Chapter 20. Configuring static routes

By default, and if a default gateway is configured, Red Hat Enterprise Linux forwards traffic for networks that are not directly connected to the host to the default gateway. Using a static route, you can configure that Red Hat Enterprise Linux forwards the traffic for a specific host or network to a different router than the default gateway. This section describes different options how to configure static routes.

20.1. How to use the nmcli command to configure a static route

To configure a static route, use the nmcli utility with the following syntax:

$ nmcli connection modify connection_name ipv4.routes "ip[/prefix] [next_hop] [metric] [attribute=value] [attribute=value] ..."

The command supports the following route attributes:

  • table=n
  • src=address
  • tos=n
  • onlink=true|false
  • window=n
  • cwnd=n
  • mtu=n
  • lock-window=true|false
  • lock-cwdn=true|false
  • lock-mtu=true|false

If you use the ipv4.routes sub-command, nmcli overrides all current settings of this parameter. To add an additional route, use the nmcli connection modify connection_name +ipv4.routes "…​" command. In a similar way, you can use nmcli connection modify connection_name -ipv4.routes "…​" to remove a specific route.

20.2. Configuring a static route using an nmcli command

You can add a static route to the configuration of a network connection using the nmcli connection modify command.

The procedure in this section describes how to add a route to the 192.0.2.0/24 network that uses the gateway running on 198.51.100.1, which is reachable through the example connection.

Prerequisites

  • The network is configured
  • The gateway for the static route must be directly reachable on the interface.
  • If the user is logged in on a physical console, user permissions are sufficient. Otherwise, the command requires root permissions.

Procedure

  1. Add the static route to the example connection:

    $ sudo nmcli connection modify example +ipv4.routes "192.0.2.0/24 198.51.100.1"

    To set multiple routes in one step, pass the individual routes comma-separated to the command. For example, to add a route to the 192.0.2.0/24 and 203.0.113.0/24 networks, both routed through the 198.51.100.1 gateway, enter:

    $ sudo nmcli connection modify example +ipv4.routes "192.0.2.0/24 198.51.100.1, 203.0.113.0/24 198.51.100.1"
  2. Optionally, verify that the routes were added correctly to the configuration:

    $ nmcli connection show example
    ...
    ipv4.routes:        { ip = 192.0.2.1/24, nh = 198.51.100.1 }
    ...
  3. Restart the network connection:

    $ sudo nmcli connection up example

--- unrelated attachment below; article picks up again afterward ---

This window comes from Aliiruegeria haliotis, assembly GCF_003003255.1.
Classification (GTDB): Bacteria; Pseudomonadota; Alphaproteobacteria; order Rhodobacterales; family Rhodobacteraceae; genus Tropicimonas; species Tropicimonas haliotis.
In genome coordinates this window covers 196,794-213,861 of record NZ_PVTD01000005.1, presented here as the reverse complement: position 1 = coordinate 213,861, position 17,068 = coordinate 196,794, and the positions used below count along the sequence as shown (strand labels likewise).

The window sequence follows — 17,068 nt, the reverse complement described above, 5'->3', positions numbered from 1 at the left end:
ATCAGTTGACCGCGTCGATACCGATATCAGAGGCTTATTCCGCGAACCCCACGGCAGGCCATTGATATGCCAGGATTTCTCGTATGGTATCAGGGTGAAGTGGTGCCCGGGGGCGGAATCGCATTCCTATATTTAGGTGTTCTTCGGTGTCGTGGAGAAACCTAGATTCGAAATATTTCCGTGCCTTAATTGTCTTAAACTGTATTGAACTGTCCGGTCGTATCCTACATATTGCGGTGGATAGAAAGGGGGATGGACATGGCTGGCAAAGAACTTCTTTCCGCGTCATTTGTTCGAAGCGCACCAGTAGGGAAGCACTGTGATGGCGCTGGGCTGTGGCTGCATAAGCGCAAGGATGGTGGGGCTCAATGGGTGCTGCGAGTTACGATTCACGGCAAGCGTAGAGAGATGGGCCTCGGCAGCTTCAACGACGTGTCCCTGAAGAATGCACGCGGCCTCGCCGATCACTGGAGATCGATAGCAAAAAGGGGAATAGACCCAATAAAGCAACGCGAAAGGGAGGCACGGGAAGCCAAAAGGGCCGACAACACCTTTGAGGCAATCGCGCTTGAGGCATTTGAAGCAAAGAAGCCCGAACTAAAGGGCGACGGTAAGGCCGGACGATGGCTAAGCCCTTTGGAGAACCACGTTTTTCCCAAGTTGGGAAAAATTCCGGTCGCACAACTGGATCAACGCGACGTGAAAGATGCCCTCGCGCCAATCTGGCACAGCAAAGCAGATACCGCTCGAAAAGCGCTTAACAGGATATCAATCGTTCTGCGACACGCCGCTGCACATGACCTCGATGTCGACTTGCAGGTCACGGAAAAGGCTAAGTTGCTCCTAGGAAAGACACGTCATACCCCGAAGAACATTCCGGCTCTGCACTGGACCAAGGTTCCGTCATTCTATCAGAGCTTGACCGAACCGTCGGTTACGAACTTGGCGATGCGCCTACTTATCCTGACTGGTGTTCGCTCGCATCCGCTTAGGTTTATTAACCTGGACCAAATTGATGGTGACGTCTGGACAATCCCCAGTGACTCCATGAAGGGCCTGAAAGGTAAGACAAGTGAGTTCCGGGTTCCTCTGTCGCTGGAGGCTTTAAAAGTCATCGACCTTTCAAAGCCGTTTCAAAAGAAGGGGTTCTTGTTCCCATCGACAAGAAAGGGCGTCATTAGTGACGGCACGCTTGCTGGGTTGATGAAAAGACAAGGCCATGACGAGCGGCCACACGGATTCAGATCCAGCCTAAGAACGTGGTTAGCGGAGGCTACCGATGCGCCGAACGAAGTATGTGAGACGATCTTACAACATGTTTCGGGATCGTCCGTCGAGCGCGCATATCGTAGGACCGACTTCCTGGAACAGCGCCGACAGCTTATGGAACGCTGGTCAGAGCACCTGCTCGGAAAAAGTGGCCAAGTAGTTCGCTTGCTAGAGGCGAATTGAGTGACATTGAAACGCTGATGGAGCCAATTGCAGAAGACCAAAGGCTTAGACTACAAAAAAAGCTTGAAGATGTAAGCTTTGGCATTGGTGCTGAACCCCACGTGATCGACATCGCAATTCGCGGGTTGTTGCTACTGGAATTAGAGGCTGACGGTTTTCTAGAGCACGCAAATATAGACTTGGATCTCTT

Warning

    Restarting the connection briefly disrupts connectivity on that interface.

  4. Optionally, verify that the route is active:

    $ ip route
    ...
    192.0.2.0/24 via 198.51.100.1 dev example proto static metric 100

Additional resources

  • nmcli(1) man page

20.3. Configuring a static route using control-center

You can use control-center in GNOME to add a static route to the configuration of a network connection.

The procedure in this section describes how to add a route to the 192.0.2.0/24 network that uses the gateway running on 198.51.100.1.

Prerequisites

Procedure

  1. Open the IPv4 tab.
  2. Optionally, disable automatic routes by clicking the On button in the Routes section of the IPv4 tab to use only static routes. If automatic routes are enabled, Red Hat Enterprise Linux uses static routes and routes received from a DHCP server.
  3. Enter the address, netmask, gateway, and optionally a metric value:

    IPv4 static route in control center

  4. Click Apply.
  5. Back in the Network window, disable and re-enable the connection by switching the button for the connection to Off and back to On for changes to take effect.

    Warning

    Restarting the connection briefly disrupts connectivity on that interface.

  6. Optionally, verify that the route is active:

    $ ip route
    ...
    192.0.2.0/24 via 198.51.100.1 dev example proto static metric 100

20.4. Configuring a static route using nm-connection-editor

You can use the nm-connection-editor application to add a static route to the configuration of a network connection.

The procedure in this section describes how to add a route to the 192.0.2.0/24 network that uses the gateway running on 198.51.100.1, which is reachable trough the example connection.

Prerequisites

  • The network is configured.
  • The gateway for the static route must be directly reachable on the interface.

Procedure

  1. Open a terminal and enter nm-connection-editor:

    $ nm-connection-editor
  2. Select the example connection and click the gear wheel icon to edit the existing connection.
  3. Open the IPv4 tab.
  4. Click the Routes button.
  5. Click the Add button and enter the address, netmask, gateway, and optionally a metric value.

    IPv4 static route in nm connection editor

  6. Click OK.
  7. Click Save.
  8. Restart the network connection for changes to take effect. For example, to restart the example connection using the command line:

    $ sudo nmcli connection up example
  9. Optionally, verify that the route is active:

    $ ip route
    ...
    192.0.2.0/24 via 198.51.100.1 dev example proto static metric 100

20.5. Configuring a static route using the nmcli interactive mode

You can use the interactive mode of the nmcli utility to add a static route to the configuration of a network connection.

The procedure in this section describes how to add a route to the 192.0.2.0/24 network that uses the gateway running on 198.51.100.1, which is reachable trough the example connection.

Prerequisites

  • The network is configured